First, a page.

top of page

Meals & nutrition

Public·13 members

Come Inside My Inner World [Early Access]

Obsessive genius: the inner world of Marie Curie, a biography by Barbara Goldsmith, appears at a time when women are still underrepresented in most fields of science. Perceptions that women are less competent than men in math and science persist, although there is no evidence to support the idea. There is also the opinion that achieving professional success in science is so demanding that women who wish to pursue a scientific career must forgo family life.

Come Inside My Inner World [Early Access]

Meghan Markle's hit podcast Archetypes provides members of the public with the opportunity to "connect" with her "on a level that you could't through other means," providing unique access to her "inner world," according to a discussion on the latest episode of Newsweek's The Royal Report podcast.

"You've got Meghan doing interviews, she's talking about stuff, you get a sense of her external world but that admission that she had gone through this internal emotional turmoil, it gives us access to her internal world in a way that you very rarely get with any celebrity really, but it is almost unheard of completely for members of the royal family.

Sustainability science has come a long way in the last 20 years. Since Kates et al. (2001) published their pioneering essay, sustainability science has burgeoned as an integrative and applied discipline. Bringing together economics, social science, ecology and technology studies (Komiyama and Takeuchi 2006), the quest began to solve the most pressing practical and ethical challenges facing the planet and to address them via appropriate policies. Indeed, sustainability has moved from a buzzword to a mainstay concept in nearly all areas of society. However, despite the prominence of sustainability as a concept, planetary trajectories remain deeply unsustainable (e.g. WWF 2016).

In ancient times, the concept of a subterranean land inside the Earth appeared in mythology, folklore and legends. The idea of subterranean realms seemed arguable, and became intertwined with the concept of "places" of origin or afterlife, such as the Greek underworld, the Nordic Svartálfaheimr, the Christian Hell, and the Jewish Sheol (with details describing inner Earth in Kabalistic literature, such as the Zohar and Hesed L'Avraham). The idea of a subterranean realm is also mentioned in Tibetan Buddhist belief.[1][2] According to one story from Tibetan Buddhist tradition, there is an ancient city called Shamballa which is located inside the Earth.[2]

In Hindu mythology, the underworld is referred to as Patala. In the Bengali version of the Hindu epic Ramayana, it has been depicted how Rama and Lakshmana were taken by the king of the underworld Ahiravan, brother of the demon king Ravana. Later on they were rescued by Hanuman. The Angami Naga tribes of India claim that their ancestors emerged in ancient times from a subterranean land inside the Earth.[9] The Taino from Cuba believe their ancestors emerged in ancient times from two caves in a mountain underground.[10]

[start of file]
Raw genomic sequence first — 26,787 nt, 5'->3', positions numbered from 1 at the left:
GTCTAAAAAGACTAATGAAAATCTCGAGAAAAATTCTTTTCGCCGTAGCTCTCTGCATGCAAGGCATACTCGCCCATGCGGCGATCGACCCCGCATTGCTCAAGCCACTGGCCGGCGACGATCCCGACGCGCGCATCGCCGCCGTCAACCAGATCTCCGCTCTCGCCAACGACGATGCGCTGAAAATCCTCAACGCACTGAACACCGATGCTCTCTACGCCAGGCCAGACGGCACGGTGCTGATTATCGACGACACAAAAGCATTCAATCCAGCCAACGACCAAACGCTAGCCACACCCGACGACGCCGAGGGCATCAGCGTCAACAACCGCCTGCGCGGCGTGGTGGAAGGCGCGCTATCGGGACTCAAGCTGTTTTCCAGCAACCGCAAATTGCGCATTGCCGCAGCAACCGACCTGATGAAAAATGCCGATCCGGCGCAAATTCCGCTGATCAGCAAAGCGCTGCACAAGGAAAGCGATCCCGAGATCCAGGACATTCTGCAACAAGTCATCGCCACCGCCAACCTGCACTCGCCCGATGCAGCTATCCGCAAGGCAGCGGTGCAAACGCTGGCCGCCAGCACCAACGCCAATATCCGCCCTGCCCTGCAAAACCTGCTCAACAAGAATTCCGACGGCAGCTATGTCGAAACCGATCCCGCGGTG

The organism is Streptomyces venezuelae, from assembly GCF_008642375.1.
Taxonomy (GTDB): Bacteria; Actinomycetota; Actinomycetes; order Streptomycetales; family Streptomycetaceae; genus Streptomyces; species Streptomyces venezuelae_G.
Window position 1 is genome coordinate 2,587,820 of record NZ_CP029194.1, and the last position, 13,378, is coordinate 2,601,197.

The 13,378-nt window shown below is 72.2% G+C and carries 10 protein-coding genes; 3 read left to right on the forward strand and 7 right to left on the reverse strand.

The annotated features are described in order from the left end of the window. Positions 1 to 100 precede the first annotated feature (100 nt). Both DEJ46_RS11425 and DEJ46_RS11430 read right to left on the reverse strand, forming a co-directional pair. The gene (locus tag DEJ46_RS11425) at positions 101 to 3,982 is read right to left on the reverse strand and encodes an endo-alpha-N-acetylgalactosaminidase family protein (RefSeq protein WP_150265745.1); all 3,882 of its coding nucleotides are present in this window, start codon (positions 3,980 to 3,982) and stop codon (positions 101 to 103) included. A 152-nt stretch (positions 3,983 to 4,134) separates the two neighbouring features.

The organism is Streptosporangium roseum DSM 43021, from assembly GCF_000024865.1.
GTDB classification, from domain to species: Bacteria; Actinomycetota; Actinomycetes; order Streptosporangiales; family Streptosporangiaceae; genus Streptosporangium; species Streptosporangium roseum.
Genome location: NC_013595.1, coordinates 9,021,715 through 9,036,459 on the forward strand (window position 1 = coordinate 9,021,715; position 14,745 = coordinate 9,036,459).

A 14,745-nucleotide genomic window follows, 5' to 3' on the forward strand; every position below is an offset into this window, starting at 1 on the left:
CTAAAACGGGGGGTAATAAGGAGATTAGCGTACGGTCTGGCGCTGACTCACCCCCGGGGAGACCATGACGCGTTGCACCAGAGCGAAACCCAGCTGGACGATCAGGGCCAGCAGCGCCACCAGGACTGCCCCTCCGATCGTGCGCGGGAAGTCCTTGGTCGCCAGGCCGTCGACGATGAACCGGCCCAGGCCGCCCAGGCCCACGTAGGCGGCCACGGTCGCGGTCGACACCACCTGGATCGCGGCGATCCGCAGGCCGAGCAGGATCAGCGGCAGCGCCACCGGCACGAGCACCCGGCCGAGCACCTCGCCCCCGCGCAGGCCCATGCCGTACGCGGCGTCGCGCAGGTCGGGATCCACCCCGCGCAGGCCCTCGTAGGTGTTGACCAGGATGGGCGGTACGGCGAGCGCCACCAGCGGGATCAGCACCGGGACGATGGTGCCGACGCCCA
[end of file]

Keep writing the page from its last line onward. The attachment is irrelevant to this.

Natives of the Trobriand Islands believe that their ancestors had come from a subterranean land through a cavern hole called "Obukula".[11] Mexican folklore also tells of a cave in a mountain five miles south of Ojinaga, and that Mexico is possessed by devilish creatures who came from inside the Earth.[12]

In the middle ages, an ancient German myth held that some mountains located between Eisenach and Gotha hold a portal to the inner Earth. A Russian legend says the Samoyeds, an ancient Siberian tribe, traveled to a cavern city to live inside the Earth.[13] The Italian writer Dante describes a hollow earth in his well-known 14th-century work Inferno, in which the fall of Lucifer from heaven caused an enormous funnel to appear in a previously solid and spherical earth, as well as an enormous mountain opposite it, "Purgatory".

In Native American mythology, it is said that the ancestors of the Mandan people in ancient times emerged from a subterranean land through a cave at the north side of the Missouri River.[14] There is also a tale about a tunnel in the San Carlos Apache Indian Reservation in Arizona near Cedar Creek which is said to lead inside the Earth to a land inhabited by a mysterious tribe.[15] It is also the belief of the tribes of the Iroquois that their ancient ancestors emerged from a subterranean world inside the Earth.[16] The elders of the Hopi people believe that a Sipapu entrance in the Grand Canyon exists which leads to the underworld.[17][18]

Edmond Halley in 1692[21] conjectured that the Earth might consist of a hollow shell about 800 km (500 mi) thick, two inner concentric shells and an innermost core. Atmospheres separate these shells, and each shell has its own magnetic poles. The spheres rotate at different speeds. Halley proposed this scheme in order to explain anomalous compass readings. He envisaged the atmosphere inside as luminous (and possibly inhabited) and speculated that escaping gas caused the Aurora Borealis.[22]